Be Smart About Art

"I don't send email newsletters because I have nothing to say"

written by: Susan Mumford May 7, 2017 Sunday blog - The art world in bite-sized stories 1160 views

"I don't send email newsletters because I have nothing to say"

from our Sunday reading series - a weekly blog post (subscribe here

Sound familiar? I don’t have enough fingers and toes combined to count the number of times I’ve heard creative professionals tell me that they have nothing to tell their audience in a monthly or quarterly newsletter.

I’m sometimes struck by a conversation that’s come up time and time again, yet in over four years of blogging week in, week out, hasn’t yet been addressed in this series. So today, we arrive at this oft discussed and most important topic of having content to share in email updates (equally applicable to blog posts and social media).

Some readers and friends know that an event run every month for Be Smart About Art’s London-based community was once copied. The name, format, everything, was outright repeated, and blatantly at that. While immediately irksome, it wasn’t a concern, as I’d come up with the original idea and knew that there were plenty more to come. And here’s the point: creative beings think outside of the box and have an ability up with new and original ideas time and time again.

While you don’t think you have anything to say to others, what you need to remember is that you have a plethora of material to share, as your profession is based upon creating!  

Here’s an initial ‘email content’ brainstorm for you:

Images of newly finished works of art;
Photographs of partially finished pieces;
Images of sketches / preparatory drawings;
Photographs you’ve taken that are inspiring new pieces and bodies of work (in nature, cityscapes, portraits and so on);
Behind-the-scenes images of the studio, canvas stretching, darkroom, printer, etc;
Blog posts / new pieces of writing;
Images and details of shows you’ve recently visited and/or know are happening and can recommend;
Upcoming exhibitions (from open houses to gallery-based solo shows); and
Forthcoming talks, classes, tours, etc.

When I end up in the conversation about others supposedly having nothing to say, we always, and I mean ALWAYS, come to the conclusion that there’s plenty to tell others. The challenge is taking what we’ve done for granted, as if everyone else is aware of it too and so it’s not new. As close as you are to your recent and ongoing creations, be it visual, written, conceptual or what have you, it’s something new to the wider world.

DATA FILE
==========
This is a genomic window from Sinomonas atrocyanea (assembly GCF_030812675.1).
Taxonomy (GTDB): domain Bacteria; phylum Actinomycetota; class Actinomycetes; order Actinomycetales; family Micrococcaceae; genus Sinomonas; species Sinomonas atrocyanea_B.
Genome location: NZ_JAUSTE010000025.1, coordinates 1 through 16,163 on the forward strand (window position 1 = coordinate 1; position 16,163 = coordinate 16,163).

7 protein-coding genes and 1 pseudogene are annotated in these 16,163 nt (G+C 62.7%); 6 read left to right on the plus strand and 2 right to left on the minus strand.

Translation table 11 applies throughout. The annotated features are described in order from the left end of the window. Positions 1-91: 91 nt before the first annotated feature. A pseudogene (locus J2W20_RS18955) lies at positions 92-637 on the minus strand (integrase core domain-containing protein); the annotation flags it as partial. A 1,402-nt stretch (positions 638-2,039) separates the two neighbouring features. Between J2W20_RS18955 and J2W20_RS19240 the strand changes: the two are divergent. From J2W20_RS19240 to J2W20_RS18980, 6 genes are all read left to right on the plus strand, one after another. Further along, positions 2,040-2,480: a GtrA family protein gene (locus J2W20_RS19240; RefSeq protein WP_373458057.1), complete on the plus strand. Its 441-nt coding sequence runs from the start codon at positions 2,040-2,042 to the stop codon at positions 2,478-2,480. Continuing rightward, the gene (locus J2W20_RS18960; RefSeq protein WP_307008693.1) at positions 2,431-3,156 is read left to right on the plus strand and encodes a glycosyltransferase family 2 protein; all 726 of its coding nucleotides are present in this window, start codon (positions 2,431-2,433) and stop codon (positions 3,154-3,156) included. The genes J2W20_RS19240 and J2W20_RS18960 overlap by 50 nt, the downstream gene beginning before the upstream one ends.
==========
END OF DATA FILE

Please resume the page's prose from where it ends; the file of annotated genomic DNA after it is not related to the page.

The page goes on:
An excellent way to consistently create and send email newsletters to the whole of your mailing list (noting that this type of update is different from an e-vite that promotes an individual event) is to devise a template that presents the same sections for every edition. This framework means that you don’t have to start from scratch every time and gets the thinking going within categories, for example thinking about shows you recommend to others, pieces that you’re working on at present, and photographs you’ve shared on Instagram that present your eye.

It’s helpful to remember that people want to see into your creative world. This type of regular update is providing access, insight and intrigue, and helps to build an engaged following. Then when it comes time to send a targeted e-vite to a show, you’re even more likely to get a turn out.

Pro Tip: Be sure to share email newsletter content elsewhere, too, such as social media. 


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user name

Loving both the newsletter and blog post this week - the blog is beautifully timed as I committed a couple of days ago to sending out a monthly e-newsletter (and immediately panicked about how I am going to keep people interested and whether all my connections will simultaneously click unsubscribe!) Some fantastic tips here and I for one will be printing this out and sticking it above my computer - because the advice applies to so much more than newsletters and can underpin social media postings too. With thanks,

user name

My monthly 'art, gardens and always roses' newsletter is the foundation for my art vocation. Knowing that I have an international audience looking forward to receiving that email ensures that I live a creative, inspiring life and keep producing new works. The feedback I receive also generates new ideas for future newsletters, and when meeting people face to face I enjoy inviting them to join me in the rose garden each month.